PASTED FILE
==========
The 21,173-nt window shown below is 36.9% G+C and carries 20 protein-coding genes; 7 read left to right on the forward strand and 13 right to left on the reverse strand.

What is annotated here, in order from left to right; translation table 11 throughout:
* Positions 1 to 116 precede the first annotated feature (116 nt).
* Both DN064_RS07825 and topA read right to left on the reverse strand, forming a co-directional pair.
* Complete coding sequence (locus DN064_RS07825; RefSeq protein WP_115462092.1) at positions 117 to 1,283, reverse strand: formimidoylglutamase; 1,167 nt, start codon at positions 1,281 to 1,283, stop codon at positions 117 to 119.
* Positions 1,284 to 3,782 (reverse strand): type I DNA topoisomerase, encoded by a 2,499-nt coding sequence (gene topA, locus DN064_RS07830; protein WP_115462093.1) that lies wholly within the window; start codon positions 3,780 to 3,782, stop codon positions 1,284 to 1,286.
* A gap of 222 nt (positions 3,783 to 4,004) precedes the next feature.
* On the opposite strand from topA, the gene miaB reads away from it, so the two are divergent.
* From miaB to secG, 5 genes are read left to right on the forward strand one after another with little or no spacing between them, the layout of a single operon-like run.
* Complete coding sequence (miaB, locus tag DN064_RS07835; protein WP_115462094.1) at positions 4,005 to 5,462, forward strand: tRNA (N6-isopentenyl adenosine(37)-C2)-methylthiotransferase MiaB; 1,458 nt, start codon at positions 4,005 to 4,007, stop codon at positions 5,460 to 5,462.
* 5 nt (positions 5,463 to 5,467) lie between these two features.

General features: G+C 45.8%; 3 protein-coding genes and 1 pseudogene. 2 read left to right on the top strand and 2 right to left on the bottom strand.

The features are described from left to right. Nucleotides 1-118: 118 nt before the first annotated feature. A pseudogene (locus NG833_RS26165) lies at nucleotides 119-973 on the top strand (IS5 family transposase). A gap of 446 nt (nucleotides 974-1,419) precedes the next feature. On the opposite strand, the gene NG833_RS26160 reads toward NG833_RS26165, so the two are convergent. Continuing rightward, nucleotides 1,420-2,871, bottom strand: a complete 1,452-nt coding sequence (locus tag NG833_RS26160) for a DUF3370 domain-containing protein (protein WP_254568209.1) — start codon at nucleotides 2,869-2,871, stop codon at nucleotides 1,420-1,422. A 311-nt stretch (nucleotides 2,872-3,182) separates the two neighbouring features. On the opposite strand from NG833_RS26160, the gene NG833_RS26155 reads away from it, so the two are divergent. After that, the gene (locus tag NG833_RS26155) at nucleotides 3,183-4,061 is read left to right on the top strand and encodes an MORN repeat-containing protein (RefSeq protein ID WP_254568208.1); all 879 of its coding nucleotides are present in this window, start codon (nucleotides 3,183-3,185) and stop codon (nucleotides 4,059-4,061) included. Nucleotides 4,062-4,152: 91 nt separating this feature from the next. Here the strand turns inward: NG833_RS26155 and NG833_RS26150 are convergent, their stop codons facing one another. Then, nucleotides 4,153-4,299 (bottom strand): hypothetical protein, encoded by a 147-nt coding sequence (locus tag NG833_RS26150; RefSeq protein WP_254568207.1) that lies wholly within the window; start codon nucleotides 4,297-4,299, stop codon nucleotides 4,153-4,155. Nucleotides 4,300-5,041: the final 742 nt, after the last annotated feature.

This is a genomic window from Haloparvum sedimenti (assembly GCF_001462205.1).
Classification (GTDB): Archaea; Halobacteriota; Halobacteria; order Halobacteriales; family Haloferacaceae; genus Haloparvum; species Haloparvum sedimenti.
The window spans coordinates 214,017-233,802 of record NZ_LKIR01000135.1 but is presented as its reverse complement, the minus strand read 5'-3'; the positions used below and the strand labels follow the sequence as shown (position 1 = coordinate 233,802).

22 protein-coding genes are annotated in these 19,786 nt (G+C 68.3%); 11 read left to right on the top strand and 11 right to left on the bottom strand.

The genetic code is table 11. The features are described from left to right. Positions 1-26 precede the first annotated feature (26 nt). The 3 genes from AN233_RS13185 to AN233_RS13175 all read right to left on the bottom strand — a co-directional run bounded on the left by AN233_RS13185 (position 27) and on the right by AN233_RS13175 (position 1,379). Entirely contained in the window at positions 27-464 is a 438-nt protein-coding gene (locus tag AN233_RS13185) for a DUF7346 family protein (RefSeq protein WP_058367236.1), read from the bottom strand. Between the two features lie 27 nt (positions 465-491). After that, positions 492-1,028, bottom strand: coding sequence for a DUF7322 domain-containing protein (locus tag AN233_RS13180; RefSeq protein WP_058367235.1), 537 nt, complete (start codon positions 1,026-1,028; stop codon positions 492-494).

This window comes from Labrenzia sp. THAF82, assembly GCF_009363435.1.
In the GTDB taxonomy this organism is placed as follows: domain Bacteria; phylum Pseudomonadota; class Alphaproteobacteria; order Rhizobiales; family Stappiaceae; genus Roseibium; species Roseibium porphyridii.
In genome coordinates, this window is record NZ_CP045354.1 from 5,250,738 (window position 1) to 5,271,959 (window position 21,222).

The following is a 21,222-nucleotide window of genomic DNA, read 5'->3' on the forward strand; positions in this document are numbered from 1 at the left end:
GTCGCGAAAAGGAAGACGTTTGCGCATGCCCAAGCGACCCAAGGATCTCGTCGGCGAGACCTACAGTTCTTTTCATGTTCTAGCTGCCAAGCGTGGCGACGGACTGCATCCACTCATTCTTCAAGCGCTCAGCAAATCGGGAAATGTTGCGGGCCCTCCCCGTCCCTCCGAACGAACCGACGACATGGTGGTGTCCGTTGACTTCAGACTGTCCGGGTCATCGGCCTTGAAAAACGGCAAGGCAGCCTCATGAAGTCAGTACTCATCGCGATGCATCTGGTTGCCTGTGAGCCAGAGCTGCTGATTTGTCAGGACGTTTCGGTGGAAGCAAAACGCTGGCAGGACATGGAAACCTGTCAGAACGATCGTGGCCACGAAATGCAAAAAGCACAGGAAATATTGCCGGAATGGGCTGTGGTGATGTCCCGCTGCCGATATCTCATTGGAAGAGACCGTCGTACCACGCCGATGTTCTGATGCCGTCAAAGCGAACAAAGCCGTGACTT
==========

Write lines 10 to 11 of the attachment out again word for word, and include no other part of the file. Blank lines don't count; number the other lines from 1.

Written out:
* Complete coding sequence (miaB, locus tag DN064_RS07835; protein WP_115462094.1) at positions 4,005 to 5,462, forward strand: tRNA (N6-isopentenyl adenosine(37)-C2)-methylthiotransferase MiaB; 1,458 nt, start codon at positions 4,005 to 4,007, stop codon at positions 5,460 to 5,462.
* 5 nt (positions 5,463 to 5,467) lie between these two features.